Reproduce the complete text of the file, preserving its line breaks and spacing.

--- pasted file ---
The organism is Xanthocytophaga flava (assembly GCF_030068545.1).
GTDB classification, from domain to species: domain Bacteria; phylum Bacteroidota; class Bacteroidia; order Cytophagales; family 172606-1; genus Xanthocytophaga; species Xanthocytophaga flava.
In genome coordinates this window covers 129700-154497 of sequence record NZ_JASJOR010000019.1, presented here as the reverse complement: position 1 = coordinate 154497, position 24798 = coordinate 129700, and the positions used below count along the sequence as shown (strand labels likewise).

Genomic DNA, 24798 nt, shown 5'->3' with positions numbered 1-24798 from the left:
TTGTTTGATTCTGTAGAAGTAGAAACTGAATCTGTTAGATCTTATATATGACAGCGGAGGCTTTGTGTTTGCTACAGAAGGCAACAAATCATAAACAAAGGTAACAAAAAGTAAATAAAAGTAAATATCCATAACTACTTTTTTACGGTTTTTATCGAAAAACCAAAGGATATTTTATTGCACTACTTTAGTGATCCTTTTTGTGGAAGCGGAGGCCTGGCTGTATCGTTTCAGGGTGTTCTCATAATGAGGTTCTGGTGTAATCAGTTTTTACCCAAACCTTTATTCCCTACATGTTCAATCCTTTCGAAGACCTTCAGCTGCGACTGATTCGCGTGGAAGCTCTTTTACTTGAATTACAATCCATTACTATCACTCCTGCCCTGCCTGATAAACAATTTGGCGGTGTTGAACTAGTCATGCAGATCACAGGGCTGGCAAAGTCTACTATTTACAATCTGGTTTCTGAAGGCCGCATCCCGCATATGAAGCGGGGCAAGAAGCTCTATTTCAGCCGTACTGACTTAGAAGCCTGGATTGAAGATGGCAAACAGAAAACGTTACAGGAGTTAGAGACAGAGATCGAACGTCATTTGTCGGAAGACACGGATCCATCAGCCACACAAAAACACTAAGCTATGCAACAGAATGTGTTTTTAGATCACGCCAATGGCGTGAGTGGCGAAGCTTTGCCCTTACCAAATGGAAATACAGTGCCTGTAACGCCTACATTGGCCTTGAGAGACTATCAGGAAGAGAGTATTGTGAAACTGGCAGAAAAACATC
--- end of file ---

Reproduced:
The organism is Xanthocytophaga flava (assembly GCF_030068545.1).
GTDB classification, from domain to species: domain Bacteria; phylum Bacteroidota; class Bacteroidia; order Cytophagales; family 172606-1; genus Xanthocytophaga; species Xanthocytophaga flava.
In genome coordinates this window covers 129700-154497 of sequence record NZ_JASJOR010000019.1, presented here as the reverse complement: position 1 = coordinate 154497, position 24798 = coordinate 129700, and the positions used below count along the sequence as shown (strand labels likewise).

Genomic DNA, 24798 nt, shown 5'->3' with positions numbered 1-24798 from the left:
TTGTTTGATTCTGTAGAAGTAGAAACTGAATCTGTTAGATCTTATATATGACAGCGGAGGCTTTGTGTTTGCTACAGAAGGCAACAAATCATAAACAAAGGTAACAAAAAGTAAATAAAAGTAAATATCCATAACTACTTTTTTACGGTTTTTATCGAAAAACCAAAGGATATTTTATTGCACTACTTTAGTGATCCTTTTTGTGGAAGCGGAGGCCTGGCTGTATCGTTTCAGGGTGTTCTCATAATGAGGTTCTGGTGTAATCAGTTTTTACCCAAACCTTTATTCCCTACATGTTCAATCCTTTCGAAGACCTTCAGCTGCGACTGATTCGCGTGGAAGCTCTTTTACTTGAATTACAATCCATTACTATCACTCCTGCCCTGCCTGATAAACAATTTGGCGGTGTTGAACTAGTCATGCAGATCACAGGGCTGGCAAAGTCTACTATTTACAATCTGGTTTCTGAAGGCCGCATCCCGCATATGAAGCGGGGCAAGAAGCTCTATTTCAGCCGTACTGACTTAGAAGCCTGGATTGAAGATGGCAAACAGAAAACGTTACAGGAGTTAGAGACAGAGATCGAACGTCATTTGTCGGAAGACACGGATCCATCAGCCACACAAAAACACTAAGCTATGCAACAGAATGTGTTTTTAGATCACGCCAATGGCGTGAGTGGCGAAGCTTTGCCCTTACCAAATGGAAATACAGTGCCTGTAACGCCTACATTGGCCTTGAGAGACTATCAGGAAGAGAGTATTGTGAAACTGGCAGAAAAACATC